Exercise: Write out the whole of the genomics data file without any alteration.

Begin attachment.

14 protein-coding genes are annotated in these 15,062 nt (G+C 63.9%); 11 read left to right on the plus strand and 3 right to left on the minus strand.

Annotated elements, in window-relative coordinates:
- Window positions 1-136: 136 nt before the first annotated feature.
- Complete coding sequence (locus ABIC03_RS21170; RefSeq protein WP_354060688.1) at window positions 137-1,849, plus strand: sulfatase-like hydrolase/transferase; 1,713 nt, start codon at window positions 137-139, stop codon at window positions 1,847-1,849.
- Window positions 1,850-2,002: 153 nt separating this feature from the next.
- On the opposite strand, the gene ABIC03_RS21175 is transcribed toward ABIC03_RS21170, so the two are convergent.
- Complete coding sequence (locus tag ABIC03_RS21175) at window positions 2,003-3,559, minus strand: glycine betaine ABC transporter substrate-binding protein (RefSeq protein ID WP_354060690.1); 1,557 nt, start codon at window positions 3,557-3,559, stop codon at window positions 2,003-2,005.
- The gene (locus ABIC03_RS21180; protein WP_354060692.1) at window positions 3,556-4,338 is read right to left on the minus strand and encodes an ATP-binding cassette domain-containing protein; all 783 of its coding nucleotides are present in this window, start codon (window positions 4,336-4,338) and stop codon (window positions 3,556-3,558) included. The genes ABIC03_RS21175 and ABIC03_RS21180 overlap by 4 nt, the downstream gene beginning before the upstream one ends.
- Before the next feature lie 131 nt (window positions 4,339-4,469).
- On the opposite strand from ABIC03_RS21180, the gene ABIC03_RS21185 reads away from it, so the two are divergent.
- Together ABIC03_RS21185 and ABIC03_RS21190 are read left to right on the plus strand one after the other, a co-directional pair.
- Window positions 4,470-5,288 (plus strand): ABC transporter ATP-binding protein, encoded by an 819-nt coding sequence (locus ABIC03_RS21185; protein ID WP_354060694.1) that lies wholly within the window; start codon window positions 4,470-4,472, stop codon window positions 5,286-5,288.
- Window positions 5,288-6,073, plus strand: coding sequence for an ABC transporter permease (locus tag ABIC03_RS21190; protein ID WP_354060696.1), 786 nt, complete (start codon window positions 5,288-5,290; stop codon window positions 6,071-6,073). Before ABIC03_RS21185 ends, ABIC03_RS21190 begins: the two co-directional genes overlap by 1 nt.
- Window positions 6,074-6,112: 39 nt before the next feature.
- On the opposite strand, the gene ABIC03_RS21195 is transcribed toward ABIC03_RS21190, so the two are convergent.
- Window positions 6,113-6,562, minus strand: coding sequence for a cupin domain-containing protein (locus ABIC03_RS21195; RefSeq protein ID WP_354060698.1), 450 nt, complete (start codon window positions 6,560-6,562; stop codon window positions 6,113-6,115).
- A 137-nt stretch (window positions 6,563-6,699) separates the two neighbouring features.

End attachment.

14 protein-coding genes are annotated in these 15,062 nt (G+C 63.9%); 11 read left to right on the plus strand and 3 right to left on the minus strand.

Annotated elements, in window-relative coordinates:
- Window positions 1-136: 136 nt before the first annotated feature.
- Complete coding sequence (locus ABIC03_RS21170; RefSeq protein WP_354060688.1) at window positions 137-1,849, plus strand: sulfatase-like hydrolase/transferase; 1,713 nt, start codon at window positions 137-139, stop codon at window positions 1,847-1,849.
- Window positions 1,850-2,002: 153 nt separating this feature from the next.
- On the opposite strand, the gene ABIC03_RS21175 is transcribed toward ABIC03_RS21170, so the two are convergent.
- Complete coding sequence (locus tag ABIC03_RS21175) at window positions 2,003-3,559, minus strand: glycine betaine ABC transporter substrate-binding protein (RefSeq protein ID WP_354060690.1); 1,557 nt, start codon at window positions 3,557-3,559, stop codon at window positions 2,003-2,005.
- The gene (locus ABIC03_RS21180; protein WP_354060692.1) at window positions 3,556-4,338 is read right to left on the minus strand and encodes an ATP-binding cassette domain-containing protein; all 783 of its coding nucleotides are present in this window, start codon (window positions 4,336-4,338) and stop codon (window positions 3,556-3,558) included. The genes ABIC03_RS21175 and ABIC03_RS21180 overlap by 4 nt, the downstream gene beginning before the upstream one ends.
- Before the next feature lie 131 nt (window positions 4,339-4,469).
- On the opposite strand from ABIC03_RS21180, the gene ABIC03_RS21185 reads away from it, so the two are divergent.
- Together ABIC03_RS21185 and ABIC03_RS21190 are read left to right on the plus strand one after the other, a co-directional pair.
- Window positions 4,470-5,288 (plus strand): ABC transporter ATP-binding protein, encoded by an 819-nt coding sequence (locus ABIC03_RS21185; protein ID WP_354060694.1) that lies wholly within the window; start codon window positions 4,470-4,472, stop codon window positions 5,286-5,288.
- Window positions 5,288-6,073, plus strand: coding sequence for an ABC transporter permease (locus tag ABIC03_RS21190; protein ID WP_354060696.1), 786 nt, complete (start codon window positions 5,288-5,290; stop codon window positions 6,071-6,073). Before ABIC03_RS21185 ends, ABIC03_RS21190 begins: the two co-directional genes overlap by 1 nt.
- Window positions 6,074-6,112: 39 nt before the next feature.
- On the opposite strand, the gene ABIC03_RS21195 is transcribed toward ABIC03_RS21190, so the two are convergent.
- Window positions 6,113-6,562, minus strand: coding sequence for a cupin domain-containing protein (locus ABIC03_RS21195; RefSeq protein ID WP_354060698.1), 450 nt, complete (start codon window positions 6,560-6,562; stop codon window positions 6,113-6,115).
- A 137-nt stretch (window positions 6,563-6,699) separates the two neighbouring features.